Perhaps one of the Post's purposes in publishing the letter was to allay fears that, at least in high school, she was inclined to flip the bird at those annoying her. Precisely this is what she is reported to have done -- literally as well as figuratively -- to the late Washington Establishment diplomatic fixture, Richard Holbrooke, well after her privileged education.
The story of her extended middle finger has been making the rounds again in recent weeks. Less known is her reported effort to keep Holbrooke out of Obama's inner circle. According to an account widely circulating before Holbrooke's death, Rice arranged a "peace breakfast" with Holbrooke, after which the highly touted diplomat gave her his private cell number and was crestfallen when she did not reciprocate. The don't-call-me-we'll-maybe-call-you brush-off was seen as a token of Rice's determination to keep Holbrooke away from Obama, since she saw her own ambitions reflected in the ambitious Holbrooke and felt threatened.
Like Rice's old history teacher, Obama laid it on a little too thick in publicly extolling her virtues on Nov. 14, insisting that Rice "has done exemplary work ... with skill and professionalism, and toughness and grace." All the more embarrassment for the President, should he deem a Senate confirmation game not worth the candle and decide to drop his apparent plan to nominate her for Secretary of State.
Rice and Africa
The more that comes to light about Susan Rice's career, the harder it will be for the President, or anyone else, to carry the fight on her behalf. Even the Washington Post may eventually join the New York Times in spreading the kind of truth that puts huge dents into Rice's Teflon armor. Last Sunday, the Times ran a damaging op-ed titled "Susan Rice and Africa's Despots," exposing how she has carried water for dictators in Africa.
Some Americans are already familiar with her caving in to President Clinton's reluctance to label "genocide" the slaughter of 800,000 Rwandans in 1994. Less known is her coddling of Rwanda's President Paul Kagame, who came into power in Rwanda after the massacre and has supported more violence across the border in the Congo.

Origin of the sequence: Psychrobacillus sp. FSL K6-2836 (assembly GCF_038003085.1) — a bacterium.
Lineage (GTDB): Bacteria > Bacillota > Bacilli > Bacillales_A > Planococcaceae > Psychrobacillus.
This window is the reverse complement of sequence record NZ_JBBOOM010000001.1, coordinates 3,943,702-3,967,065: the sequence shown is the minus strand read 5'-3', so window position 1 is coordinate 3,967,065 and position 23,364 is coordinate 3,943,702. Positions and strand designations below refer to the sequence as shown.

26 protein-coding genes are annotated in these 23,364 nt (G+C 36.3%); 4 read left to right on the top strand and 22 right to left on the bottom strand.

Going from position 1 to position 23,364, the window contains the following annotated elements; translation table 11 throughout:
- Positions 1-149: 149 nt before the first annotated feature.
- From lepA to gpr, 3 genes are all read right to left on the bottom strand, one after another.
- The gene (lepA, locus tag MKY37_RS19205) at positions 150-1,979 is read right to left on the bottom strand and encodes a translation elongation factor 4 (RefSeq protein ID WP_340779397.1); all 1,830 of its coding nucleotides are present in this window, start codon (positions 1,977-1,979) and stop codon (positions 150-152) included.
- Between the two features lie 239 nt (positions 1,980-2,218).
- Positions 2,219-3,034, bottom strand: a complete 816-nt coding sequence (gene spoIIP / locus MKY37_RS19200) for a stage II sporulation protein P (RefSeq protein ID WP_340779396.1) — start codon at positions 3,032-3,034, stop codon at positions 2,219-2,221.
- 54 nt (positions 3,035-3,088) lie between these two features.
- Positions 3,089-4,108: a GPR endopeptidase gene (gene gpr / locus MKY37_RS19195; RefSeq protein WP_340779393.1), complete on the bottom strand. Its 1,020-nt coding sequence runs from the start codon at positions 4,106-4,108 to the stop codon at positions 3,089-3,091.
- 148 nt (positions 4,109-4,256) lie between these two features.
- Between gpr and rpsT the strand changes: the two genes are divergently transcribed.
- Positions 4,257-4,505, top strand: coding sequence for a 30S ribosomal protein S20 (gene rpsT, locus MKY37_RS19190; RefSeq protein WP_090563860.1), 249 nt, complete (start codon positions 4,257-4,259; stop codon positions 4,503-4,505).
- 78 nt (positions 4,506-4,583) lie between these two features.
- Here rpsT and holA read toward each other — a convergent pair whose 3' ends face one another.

As Times reporter Helene Cooper noted Monday in "U.N. Ambassador Questioned on U.S. Role in Congo Violence," more than three million people have died in the Congo in more than a decade of fighting there. Rwandan President Kagame is widely regarded as the main culprit because of his support for a rebel group known as M23. Diplomats at the U.N. say Rice has taken the lead in trying to shield the Rwandan government and Kagame himself.
Cooper reports, for example, that France's U.N. Ambassador Gerard Araud met with Rice and their British counterpart two months ago to discuss Rwanda's support for the M23 rebel group. According to a Western diplomat with knowledge of the meeting, Ambassador Rice strongly objected to Araud's proposal for "naming and shaming" President Kagame and the Rwandan government and for considering sanctions to press Kagame to stop stoking the conflict in the Congo.
Rice's reply reportedly was dismissive. According to the diplomat quoted by Cooper in the Times, Rice replied: "Listen Gerard, this is the D. R. C. (Democratic Republic of the Congo). If it weren't the M23 doing this, it would be some other group." Yet, Ambassador Rice has continued to water down U.N. Security Council resolutions condemning Rwanda's support for M23.
Why so much violence in the Congo? Since Congo is not in the news very much, it is easy to forget that what was once (1908-1960) the Belgian Congo is incredibly rich in natural resources (cobalt, copper, industrial diamonds, for example), while its 66 million citizens remain among the poorest in the world. The Congolese economy has been the antithesis of "trickle down."
An account of what has been going on in the Congo can be found in a piece titled "Kagame's Hidden War in the Congo" by Columbia University Professor (and former New York Times correspondent) Howard French in the Sept. 24, 2009, issue of the New York Review of Books. French recently noted that Susan Rice has played an influential role in adding a new generation of dictators in Africa.
It also turns out that Rwandan President Paul Kagame was a major client of Susan Rice at the "security analysis" firm Intellibridge, where Rice was a Managing Director from 2001 to 2002. Intellibridge is noted for its jobs program for former Clinton administration officials, providing them with out-of-government employment. But this kind of work can also create a clear conflict-of-interest over the longer term. (Rice moved on to the Brookings Institution for the rest of Bush's term.)
As ex-CIA analyst Paul R. Pillar recently noted: "Consulting firms whose shingles feature former senior officials who recently left office are selling influence and access at least as much as they are selling expert advice. Relationships that are ones of advocacy, trust, and taking action on behalf of the client's interests are not relationships that can be turned on and off like a light switch."
The Children's Future
I sit here Wednesday evening, having just snuggled and story-read the two youngest of our eight grandchildren into bed. As I left the two precious little girls, I found myself even more saddened and concerned for their future.
My thoughts turned to the Obama administration's abnegation of responsibility at the recent U.N. conference on climate change in Doha and -- more to the point here -- the prospect that Obama may cave in to the corporations and banks expecting to reap huge profits from the Keystone XL pipeline.